Durbin says Biden may have gone 'a little too far' in Georgia speech

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Sen. Richard Durbin (D-Ill.) addresses reporters after the weekly Senate Democratic policy luncheon on Tuesday, November 30, 2021.
Sen. Richard Durbin (D-Ill.) addresses reporters after the weekly Senate Democratic policy luncheon on Tuesday, November 30, 2021.


Sen. Dick Durbin (Ill.), the No. 2 Senate Democrat, said Wednesday that President Biden may have gone "a little too far" with his rhetoric during a speech in Georgia the previous day advocating voting rights legislation.

During his speech, Biden called for the Senate to pass several pieces of legislation, including the Freedom to Vote Act and the John Lewis Voting Rights Advancement Act, while endorsing changes to the Senate filibuster in order to advance the bills.

The president put pressure on lawmakers who have opposed making changes to the Senate rules, suggesting they had a choice to side either with advocates for voting rights or historical figures who backed segregation and the Confederacy.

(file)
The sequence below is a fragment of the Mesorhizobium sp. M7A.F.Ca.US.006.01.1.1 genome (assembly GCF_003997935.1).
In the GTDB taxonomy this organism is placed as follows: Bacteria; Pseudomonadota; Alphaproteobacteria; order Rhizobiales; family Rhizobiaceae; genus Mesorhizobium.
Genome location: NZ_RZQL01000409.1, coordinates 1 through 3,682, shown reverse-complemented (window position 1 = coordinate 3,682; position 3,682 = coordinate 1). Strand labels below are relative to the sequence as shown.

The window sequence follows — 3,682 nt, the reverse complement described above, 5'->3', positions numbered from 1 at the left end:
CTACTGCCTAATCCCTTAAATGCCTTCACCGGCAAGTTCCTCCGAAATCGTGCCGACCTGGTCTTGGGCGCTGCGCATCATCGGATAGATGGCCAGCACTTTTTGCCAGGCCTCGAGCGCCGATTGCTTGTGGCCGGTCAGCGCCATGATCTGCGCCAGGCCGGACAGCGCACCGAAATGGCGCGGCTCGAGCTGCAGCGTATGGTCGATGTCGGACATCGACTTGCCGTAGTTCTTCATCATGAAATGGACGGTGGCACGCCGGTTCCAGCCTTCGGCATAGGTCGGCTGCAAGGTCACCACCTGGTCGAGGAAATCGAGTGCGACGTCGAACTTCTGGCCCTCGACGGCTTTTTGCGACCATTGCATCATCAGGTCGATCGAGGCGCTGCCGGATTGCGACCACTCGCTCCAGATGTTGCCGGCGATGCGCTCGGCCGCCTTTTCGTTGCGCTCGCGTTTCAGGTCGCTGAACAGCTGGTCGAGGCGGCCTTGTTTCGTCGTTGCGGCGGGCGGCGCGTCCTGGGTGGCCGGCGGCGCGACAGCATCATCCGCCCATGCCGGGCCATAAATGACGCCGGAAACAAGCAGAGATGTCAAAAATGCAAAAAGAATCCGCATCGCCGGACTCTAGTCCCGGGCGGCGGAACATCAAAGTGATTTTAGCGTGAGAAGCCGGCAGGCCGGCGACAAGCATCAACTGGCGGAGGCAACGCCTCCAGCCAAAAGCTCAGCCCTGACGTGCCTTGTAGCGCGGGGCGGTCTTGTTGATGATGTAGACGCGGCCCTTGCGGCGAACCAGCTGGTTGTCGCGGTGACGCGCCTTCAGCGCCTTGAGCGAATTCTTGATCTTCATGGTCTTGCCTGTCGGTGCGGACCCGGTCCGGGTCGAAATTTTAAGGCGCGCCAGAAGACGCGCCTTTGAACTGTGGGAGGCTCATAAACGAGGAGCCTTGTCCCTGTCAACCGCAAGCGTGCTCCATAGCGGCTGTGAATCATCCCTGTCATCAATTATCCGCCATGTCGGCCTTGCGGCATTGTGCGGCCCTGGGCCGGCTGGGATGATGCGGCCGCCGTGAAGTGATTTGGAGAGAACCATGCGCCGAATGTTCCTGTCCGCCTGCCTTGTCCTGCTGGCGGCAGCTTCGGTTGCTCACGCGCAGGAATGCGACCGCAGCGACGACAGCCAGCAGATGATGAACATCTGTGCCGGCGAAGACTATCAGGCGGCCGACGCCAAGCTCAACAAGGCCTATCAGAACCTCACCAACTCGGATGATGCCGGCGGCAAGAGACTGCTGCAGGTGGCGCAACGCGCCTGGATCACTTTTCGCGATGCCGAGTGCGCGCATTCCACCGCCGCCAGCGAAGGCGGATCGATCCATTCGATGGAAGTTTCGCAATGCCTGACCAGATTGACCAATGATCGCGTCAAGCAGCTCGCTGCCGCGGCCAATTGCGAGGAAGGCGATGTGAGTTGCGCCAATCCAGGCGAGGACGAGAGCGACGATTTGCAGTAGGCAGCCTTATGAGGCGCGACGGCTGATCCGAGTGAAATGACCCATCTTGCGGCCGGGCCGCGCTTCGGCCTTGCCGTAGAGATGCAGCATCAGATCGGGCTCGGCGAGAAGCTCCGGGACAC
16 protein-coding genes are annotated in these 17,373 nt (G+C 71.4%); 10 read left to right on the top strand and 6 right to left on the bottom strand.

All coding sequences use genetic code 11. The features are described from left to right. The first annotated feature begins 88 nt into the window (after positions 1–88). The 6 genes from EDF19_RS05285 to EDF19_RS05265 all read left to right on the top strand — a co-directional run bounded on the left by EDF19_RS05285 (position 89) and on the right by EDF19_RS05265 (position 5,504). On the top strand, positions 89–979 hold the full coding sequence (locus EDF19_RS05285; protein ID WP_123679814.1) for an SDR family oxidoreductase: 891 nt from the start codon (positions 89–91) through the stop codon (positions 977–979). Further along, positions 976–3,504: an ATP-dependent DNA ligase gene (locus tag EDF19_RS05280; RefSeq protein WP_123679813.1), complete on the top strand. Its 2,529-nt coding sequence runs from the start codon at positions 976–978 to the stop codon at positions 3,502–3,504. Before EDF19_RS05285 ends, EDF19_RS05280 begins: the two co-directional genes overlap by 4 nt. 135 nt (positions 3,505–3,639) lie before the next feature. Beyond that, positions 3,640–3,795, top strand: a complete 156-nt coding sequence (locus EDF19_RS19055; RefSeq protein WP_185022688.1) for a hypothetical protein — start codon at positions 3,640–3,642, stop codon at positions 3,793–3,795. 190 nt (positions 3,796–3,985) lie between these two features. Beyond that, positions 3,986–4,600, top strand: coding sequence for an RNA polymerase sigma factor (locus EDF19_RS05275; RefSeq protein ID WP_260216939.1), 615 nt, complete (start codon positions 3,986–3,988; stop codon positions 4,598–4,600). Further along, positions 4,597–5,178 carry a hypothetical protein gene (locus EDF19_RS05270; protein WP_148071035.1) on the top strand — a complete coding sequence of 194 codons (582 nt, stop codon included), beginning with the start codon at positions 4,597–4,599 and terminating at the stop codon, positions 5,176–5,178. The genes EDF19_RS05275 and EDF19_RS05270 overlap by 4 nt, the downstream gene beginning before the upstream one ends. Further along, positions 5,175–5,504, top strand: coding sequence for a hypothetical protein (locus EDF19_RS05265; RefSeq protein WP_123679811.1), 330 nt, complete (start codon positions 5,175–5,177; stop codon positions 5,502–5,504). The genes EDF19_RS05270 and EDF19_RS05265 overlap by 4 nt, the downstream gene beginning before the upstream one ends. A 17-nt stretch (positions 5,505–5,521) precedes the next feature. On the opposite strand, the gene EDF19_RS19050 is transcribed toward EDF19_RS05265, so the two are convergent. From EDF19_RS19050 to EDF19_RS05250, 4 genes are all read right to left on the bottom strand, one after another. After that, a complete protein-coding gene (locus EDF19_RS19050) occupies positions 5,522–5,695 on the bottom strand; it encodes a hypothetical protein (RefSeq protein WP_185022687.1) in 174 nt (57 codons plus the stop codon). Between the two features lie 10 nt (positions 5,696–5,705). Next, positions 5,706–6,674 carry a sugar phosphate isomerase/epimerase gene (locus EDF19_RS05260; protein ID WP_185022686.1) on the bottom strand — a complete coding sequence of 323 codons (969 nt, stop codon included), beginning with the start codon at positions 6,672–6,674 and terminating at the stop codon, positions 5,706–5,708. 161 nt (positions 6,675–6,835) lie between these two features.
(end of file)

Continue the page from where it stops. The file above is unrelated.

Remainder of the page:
"Do you want to be ... on the side of Dr. King or George Wallace? Do you want to be on the side of John Lewis or Bull Connor? Do you want to be on the side of Abraham Lincoln or Jefferson Davis?" Biden said in Georgia.

"It is stark, and I will concede that point," Durbin said during an interview with CNN's Jake Tapper on Wednesday after the host noted the comparison made by Biden.

Still, the Senate majority whip argued that "there are parallels there" in what Biden had referenced, arguing Republicans have tried to make it harder for Americans to vote and suggesting a parallel with past historical attempts to keep Black Americans from voting.

"Perhaps the president went a little too far in his rhetoric. Some of us do, but the fundamental principles and values at stake are very, very similar," Durbin said.

"[D]on't overlook the reality that in 20 different states governed and led by Republicans in legislature and the governorship ... each and every one of them - they are taking step by weary step to make sure that Americans, fewer Americans are going to vote," he added in the interview.

Senate Minority Leader Mitch McConnell (R-Ky.) on Wednesday blasted Biden over his speech, likening his remarks to a "rant," which he panned as "incoherent, incorrect and beneath his office."

Biden has stepped up pressure on Senate Democrats to pass voting rights legislation, but two key holdouts, Sens. Joe Manchin (W.Va.) and Kyrsten Sinema (Ariz.), have maintained they do not want to get rid of the chamber's filibuster, which requires 60 votes to advance most legislation.

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